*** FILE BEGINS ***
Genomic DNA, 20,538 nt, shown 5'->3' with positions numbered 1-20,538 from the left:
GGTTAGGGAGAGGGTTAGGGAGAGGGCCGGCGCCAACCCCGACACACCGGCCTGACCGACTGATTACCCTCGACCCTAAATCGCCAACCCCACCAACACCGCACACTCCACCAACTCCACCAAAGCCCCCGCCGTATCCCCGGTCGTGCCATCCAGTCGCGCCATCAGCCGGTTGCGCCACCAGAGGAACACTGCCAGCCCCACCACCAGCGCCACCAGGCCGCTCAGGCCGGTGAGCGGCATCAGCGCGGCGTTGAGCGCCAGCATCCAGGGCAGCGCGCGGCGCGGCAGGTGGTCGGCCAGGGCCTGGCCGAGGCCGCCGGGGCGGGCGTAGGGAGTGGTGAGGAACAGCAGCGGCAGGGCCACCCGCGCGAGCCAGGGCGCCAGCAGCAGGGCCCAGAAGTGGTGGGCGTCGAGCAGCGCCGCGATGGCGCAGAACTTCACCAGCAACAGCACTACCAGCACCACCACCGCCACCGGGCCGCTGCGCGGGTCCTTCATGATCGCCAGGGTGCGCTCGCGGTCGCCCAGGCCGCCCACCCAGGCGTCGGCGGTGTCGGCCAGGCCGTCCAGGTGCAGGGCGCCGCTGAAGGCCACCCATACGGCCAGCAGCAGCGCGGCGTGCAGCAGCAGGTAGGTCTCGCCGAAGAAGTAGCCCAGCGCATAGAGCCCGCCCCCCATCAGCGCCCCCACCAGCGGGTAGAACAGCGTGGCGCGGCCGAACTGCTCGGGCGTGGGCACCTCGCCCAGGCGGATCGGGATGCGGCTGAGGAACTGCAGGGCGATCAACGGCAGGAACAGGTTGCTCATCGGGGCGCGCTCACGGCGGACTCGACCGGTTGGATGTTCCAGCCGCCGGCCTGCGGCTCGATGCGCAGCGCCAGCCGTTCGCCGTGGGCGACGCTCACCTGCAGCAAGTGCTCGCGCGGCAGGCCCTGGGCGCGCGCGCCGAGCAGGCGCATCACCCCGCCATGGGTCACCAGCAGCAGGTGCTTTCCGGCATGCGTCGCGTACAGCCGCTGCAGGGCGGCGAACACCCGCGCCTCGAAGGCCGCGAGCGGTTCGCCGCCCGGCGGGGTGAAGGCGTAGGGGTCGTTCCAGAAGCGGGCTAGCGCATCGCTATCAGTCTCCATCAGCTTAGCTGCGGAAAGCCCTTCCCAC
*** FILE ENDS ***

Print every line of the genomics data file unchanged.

Genomic DNA, 20,538 nt, shown 5'->3' with positions numbered 1-20,538 from the left:
GGTTAGGGAGAGGGTTAGGGAGAGGGCCGGCGCCAACCCCGACACACCGGCCTGACCGACTGATTACCCTCGACCCTAAATCGCCAACCCCACCAACACCGCACACTCCACCAACTCCACCAAAGCCCCCGCCGTATCCCCGGTCGTGCCATCCAGTCGCGCCATCAGCCGGTTGCGCCACCAGAGGAACACTGCCAGCCCCACCACCAGCGCCACCAGGCCGCTCAGGCCGGTGAGCGGCATCAGCGCGGCGTTGAGCGCCAGCATCCAGGGCAGCGCGCGGCGCGGCAGGTGGTCGGCCAGGGCCTGGCCGAGGCCGCCGGGGCGGGCGTAGGGAGTGGTGAGGAACAGCAGCGGCAGGGCCACCCGCGCGAGCCAGGGCGCCAGCAGCAGGGCCCAGAAGTGGTGGGCGTCGAGCAGCGCCGCGATGGCGCAGAACTTCACCAGCAACAGCACTACCAGCACCACCACCGCCACCGGGCCGCTGCGCGGGTCCTTCATGATCGCCAGGGTGCGCTCGCGGTCGCCCAGGCCGCCCACCCAGGCGTCGGCGGTGTCGGCCAGGCCGTCCAGGTGCAGGGCGCCGCTGAAGGCCACCCATACGGCCAGCAGCAGCGCGGCGTGCAGCAGCAGGTAGGTCTCGCCGAAGAAGTAGCCCAGCGCATAGAGCCCGCCCCCCATCAGCGCCCCCACCAGCGGGTAGAACAGCGTGGCGCGGCCGAACTGCTCGGGCGTGGGCACCTCGCCCAGGCGGATCGGGATGCGGCTGAGGAACTGCAGGGCGATCAACGGCAGGAACAGGTTGCTCATCGGGGCGCGCTCACGGCGGACTCGACCGGTTGGATGTTCCAGCCGCCGGCCTGCGGCTCGATGCGCAGCGCCAGCCGTTCGCCGTGGGCGACGCTCACCTGCAGCAAGTGCTCGCGCGGCAGGCCCTGGGCGCGCGCGCCGAGCAGGCGCATCACCCCGCCATGGGTCACCAGCAGCAGGTGCTTTCCGGCATGCGTCGCGTACAGCCGCTGCAGGGCGGCGAACACCCGCGCCTCGAAGGCCGCGAGCGGTTCGCCGCCCGGCGGGGTGAAGGCGTAGGGGTCGTTCCAGAAGCGGGCTAGCGCATCGCTATCAGTCTCCATCAGCTTAGCTGCGGAAAGCCCTTCCCAC